Several books found their way into the hands of Frank Castle & company in Marvel’s latest Netflix offering. If you want to read along, here are the titles you’ll need to check out:
Moby Dick – Herman Melville
“Ignoring prophecies of doom, the seafarer Ishmael joins the crew of a whaling expedition that is an obsession for the ship’s captain, Ahab. Once maimed by the White Whale, Moby Dick, Ahab has set out on a voyage of revenge. With godlike ferocity, he surges into dangerous waters—immune to the madness of his vision, refusing to be bested by the forces of nature.
An exhilarating whaling yarn, an apocalyptic theodicy, a tragic confessional, and a profound allegory, Moby Dick encompasses all that it means to be human—from the physical and metaphysical to the spiritual and emotional. Full of strange wisdom and wild digressive energy, it’s a singular literary performance universally regarded as one of the great American novels.”
If you’re not feeling up to taking on this massive classic there are several other options, including a recent graphic novel release, the picture book, Mighty Moby, and your pick of movie adaptations (starring either Gregory Peck or Patrick Stewart). And if Frank Castle (Jon Bernthal) reading the book with obvious absorption isn’t enough to convince you to give it a shot, you could always pick up Nathaniel Philbrick’s Why Read Moby Dick? to see what all the fuss is about.
The Crack-Up – F. Scott Fitzgerald
“The Crack-Up tells the story of Fitzgerald’s sudden descent at the age of thirty-nine from glamorous success to empty despair, and his determined recovery. Compiled and edited by Edmund Wilson shortly after F. Scott Fitzgerald’s death, this revealing collection of his essays―as well as letters to and from Gertrude Stein, Edith Wharton, T.S. Eliot, John Dos Passos―tells of a man with charm and talent to burn, whose gaiety and genius made him a living symbol of the Jazz Age, and whose recklessness brought him grief and loss.”
io9 provides some insight into why this book (along with a few others on this list) was likely chosen for the character/show.
Cyborgs and Barbie Dolls: Feminism, Popular Culture and the Posthuman Body – Kim Toffoletti
“Bringing a lively and accessible style to a complex subject, Cyborgs and Barbie Dolls explores the idea of the “”posthuman”” and the ways in which it is represented in popular culture. Toffoletti explores images of the posthuman body from goth-rocker Marilyn Manson’s digitally manipulated self-portraits to the famous TDK “”baby”” adverts, and from the work of artist Patricia Piccinini to the curiously “”plastic”” form of the ubiquitous Barbie doll, controversially rescued here from her negative image. Drawing on the work of thinkers including Baudrillard, Donna Haraway and Rosi Braidotti, Cyborgs and Barbie Dolls explores the nature of the human – and its ambiguous gender – in an age of biotechnologies and digital worlds.”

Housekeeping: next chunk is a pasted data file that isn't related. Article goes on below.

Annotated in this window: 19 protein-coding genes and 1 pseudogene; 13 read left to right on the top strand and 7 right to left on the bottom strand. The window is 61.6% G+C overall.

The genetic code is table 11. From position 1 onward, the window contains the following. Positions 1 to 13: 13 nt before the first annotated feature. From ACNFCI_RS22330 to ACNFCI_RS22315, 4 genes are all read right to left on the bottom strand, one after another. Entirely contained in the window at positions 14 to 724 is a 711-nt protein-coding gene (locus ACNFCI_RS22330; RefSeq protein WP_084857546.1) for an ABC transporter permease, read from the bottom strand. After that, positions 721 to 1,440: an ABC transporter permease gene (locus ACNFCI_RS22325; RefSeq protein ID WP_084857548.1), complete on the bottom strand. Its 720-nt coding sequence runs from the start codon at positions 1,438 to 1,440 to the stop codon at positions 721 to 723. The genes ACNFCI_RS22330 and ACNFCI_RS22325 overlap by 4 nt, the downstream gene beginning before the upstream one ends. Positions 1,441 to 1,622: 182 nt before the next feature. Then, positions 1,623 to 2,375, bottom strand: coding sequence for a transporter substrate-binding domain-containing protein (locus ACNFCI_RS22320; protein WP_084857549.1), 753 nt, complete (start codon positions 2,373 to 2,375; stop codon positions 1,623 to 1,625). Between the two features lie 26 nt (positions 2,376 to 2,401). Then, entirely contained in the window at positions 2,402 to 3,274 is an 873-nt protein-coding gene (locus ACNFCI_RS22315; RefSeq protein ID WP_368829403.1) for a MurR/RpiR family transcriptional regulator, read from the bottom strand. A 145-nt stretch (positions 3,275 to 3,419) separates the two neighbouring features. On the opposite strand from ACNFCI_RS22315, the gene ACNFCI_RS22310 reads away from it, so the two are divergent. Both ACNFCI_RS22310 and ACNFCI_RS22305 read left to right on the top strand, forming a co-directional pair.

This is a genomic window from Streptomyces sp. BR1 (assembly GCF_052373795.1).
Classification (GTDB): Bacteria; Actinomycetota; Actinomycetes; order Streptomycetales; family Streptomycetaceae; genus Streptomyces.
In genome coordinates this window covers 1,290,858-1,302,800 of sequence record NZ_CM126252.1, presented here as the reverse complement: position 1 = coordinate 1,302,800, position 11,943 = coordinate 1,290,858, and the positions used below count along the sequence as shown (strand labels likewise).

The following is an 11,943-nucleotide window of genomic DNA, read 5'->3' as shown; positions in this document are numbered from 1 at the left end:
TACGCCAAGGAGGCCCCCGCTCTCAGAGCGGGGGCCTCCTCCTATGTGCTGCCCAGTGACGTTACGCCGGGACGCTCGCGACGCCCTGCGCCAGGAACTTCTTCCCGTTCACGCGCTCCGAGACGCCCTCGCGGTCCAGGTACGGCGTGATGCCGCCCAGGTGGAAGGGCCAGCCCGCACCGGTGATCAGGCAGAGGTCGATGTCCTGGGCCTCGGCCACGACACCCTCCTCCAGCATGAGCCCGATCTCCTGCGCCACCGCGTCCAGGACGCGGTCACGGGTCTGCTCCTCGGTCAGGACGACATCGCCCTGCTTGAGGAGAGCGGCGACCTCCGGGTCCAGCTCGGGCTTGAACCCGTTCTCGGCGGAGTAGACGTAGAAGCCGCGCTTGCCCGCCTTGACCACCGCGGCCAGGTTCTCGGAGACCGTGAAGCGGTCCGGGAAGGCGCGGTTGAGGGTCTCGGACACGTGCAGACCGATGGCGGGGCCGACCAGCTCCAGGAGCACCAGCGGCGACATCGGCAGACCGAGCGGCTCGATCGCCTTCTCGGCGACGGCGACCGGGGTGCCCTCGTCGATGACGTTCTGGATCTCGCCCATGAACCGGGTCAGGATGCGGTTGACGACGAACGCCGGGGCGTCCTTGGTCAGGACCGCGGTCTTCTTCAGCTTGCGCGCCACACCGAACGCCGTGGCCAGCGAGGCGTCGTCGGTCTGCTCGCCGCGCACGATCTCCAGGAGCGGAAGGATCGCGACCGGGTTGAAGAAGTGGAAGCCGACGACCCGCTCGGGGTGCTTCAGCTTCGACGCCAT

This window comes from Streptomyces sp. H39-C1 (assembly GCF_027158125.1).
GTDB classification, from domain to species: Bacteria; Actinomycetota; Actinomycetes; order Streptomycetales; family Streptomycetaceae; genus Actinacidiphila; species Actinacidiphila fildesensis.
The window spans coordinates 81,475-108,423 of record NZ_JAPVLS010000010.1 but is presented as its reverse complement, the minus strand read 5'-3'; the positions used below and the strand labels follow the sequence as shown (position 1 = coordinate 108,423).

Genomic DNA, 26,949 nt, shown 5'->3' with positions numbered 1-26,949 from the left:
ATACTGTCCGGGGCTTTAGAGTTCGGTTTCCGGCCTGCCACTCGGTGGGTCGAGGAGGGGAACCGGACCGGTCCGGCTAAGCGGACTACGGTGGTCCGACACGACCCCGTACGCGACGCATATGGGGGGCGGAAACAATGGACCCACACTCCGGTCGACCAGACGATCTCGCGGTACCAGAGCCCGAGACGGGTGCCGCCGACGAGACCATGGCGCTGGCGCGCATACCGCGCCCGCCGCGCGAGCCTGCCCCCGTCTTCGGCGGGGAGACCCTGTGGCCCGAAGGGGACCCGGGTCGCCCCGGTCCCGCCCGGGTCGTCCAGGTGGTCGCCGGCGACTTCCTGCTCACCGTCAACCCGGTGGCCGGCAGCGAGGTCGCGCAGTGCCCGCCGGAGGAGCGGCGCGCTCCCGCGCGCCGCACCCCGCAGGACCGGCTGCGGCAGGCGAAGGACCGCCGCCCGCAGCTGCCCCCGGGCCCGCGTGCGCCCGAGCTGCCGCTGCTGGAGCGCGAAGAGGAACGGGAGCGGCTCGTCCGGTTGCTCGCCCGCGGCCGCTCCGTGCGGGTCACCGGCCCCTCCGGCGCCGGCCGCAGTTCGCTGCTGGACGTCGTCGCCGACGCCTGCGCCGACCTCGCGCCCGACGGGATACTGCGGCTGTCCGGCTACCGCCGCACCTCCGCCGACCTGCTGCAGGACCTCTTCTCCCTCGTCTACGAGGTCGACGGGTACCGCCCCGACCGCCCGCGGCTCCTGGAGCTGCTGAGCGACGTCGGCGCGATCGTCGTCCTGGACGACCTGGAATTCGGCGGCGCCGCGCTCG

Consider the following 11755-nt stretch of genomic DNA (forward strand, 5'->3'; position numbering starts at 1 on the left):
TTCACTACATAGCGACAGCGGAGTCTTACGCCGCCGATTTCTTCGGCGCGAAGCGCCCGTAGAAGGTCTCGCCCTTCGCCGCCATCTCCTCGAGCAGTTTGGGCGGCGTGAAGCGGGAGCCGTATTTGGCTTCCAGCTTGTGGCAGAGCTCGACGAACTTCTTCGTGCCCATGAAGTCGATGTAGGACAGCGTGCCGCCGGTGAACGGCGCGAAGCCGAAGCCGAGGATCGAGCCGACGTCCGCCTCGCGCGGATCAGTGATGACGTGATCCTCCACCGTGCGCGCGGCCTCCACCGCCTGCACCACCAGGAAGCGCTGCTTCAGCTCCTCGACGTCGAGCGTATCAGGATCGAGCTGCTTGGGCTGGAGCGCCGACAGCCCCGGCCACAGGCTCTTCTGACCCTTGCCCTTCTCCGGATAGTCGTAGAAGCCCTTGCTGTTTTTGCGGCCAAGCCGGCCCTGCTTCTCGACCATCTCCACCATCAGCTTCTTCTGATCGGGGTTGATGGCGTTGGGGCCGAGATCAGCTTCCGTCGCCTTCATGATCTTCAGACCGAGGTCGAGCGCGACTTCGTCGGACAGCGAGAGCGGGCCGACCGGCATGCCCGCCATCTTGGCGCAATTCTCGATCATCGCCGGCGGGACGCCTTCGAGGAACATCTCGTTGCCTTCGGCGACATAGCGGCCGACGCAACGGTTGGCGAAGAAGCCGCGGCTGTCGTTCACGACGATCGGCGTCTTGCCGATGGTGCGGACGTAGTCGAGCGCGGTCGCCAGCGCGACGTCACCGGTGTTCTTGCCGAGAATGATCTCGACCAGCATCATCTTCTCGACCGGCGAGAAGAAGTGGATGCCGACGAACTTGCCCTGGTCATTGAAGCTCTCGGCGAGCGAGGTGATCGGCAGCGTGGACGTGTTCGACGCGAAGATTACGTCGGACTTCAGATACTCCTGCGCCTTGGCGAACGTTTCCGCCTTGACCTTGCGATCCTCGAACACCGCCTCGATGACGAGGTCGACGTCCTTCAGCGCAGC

Curious about this one? We would be happy to request a copy from a library outside of our NOBLE network, just let a librarian know you’re interested in reading it!
Life of Pi – Yann Martel
“The son of a zookeeper, Pi Patel has an encyclopedic knowledge of animal behavior and a fervent love of stories. When Pi is sixteen, his family emigrates from India to North America aboard a Japanese cargo ship, along with their zoo animals bound for new homes.
The ship sinks. Pi finds himself alone in a lifeboat, his only companions a hyena, an orangutan, a wounded zebra, and Richard Parker, a 450-pound Bengal tiger. Soon the tiger has dispatched all but Pi, whose fear, knowledge, and cunning allow him to coexist with Richard Parker for 227 days while lost at sea. When they finally reach the coast of Mexico, Richard Parker flees to the jungle, never to be seen again. The Japanese authorities who interrogate Pi refuse to believe his story and press him to tell them “the truth.” After hours of coercion, Pi tells a second story, a story much less fantastical, much more conventional–but is it more true?”
There’s a movie adaptation of this novel, as well, if you’d prefer to start there.
Picture of Dorian Gray – Oscar Wilde
“In this celebrated work, his only novel, Wilde forged a devastating portrait of the effects of evil and debauchery on a young aesthete in late-19th-century England. Combining elements of the Gothic horror novel and decadent French fiction, the book centers on a striking premise: As Dorian Gray sinks into a life of crime and gross sensuality, his body retains perfect youth and vigor while his recently painted portrait grows day by day into a hideous record of evil, which he must keep hidden from the world.”
This book was a fitting choice for Ben Barnes’ Punisher character, Billy Russo, but there’s a nod there, too, to the 2009 film adaptation of the novel, in which Barnes took on the role of Dorian Gray alongside Colin Firth’s Henry Wotton. (On Twitter, Ben Barnes commented on the novel’s appearance in the show: “Yeah, that was my idea. Cautionary tales of narcissim!”)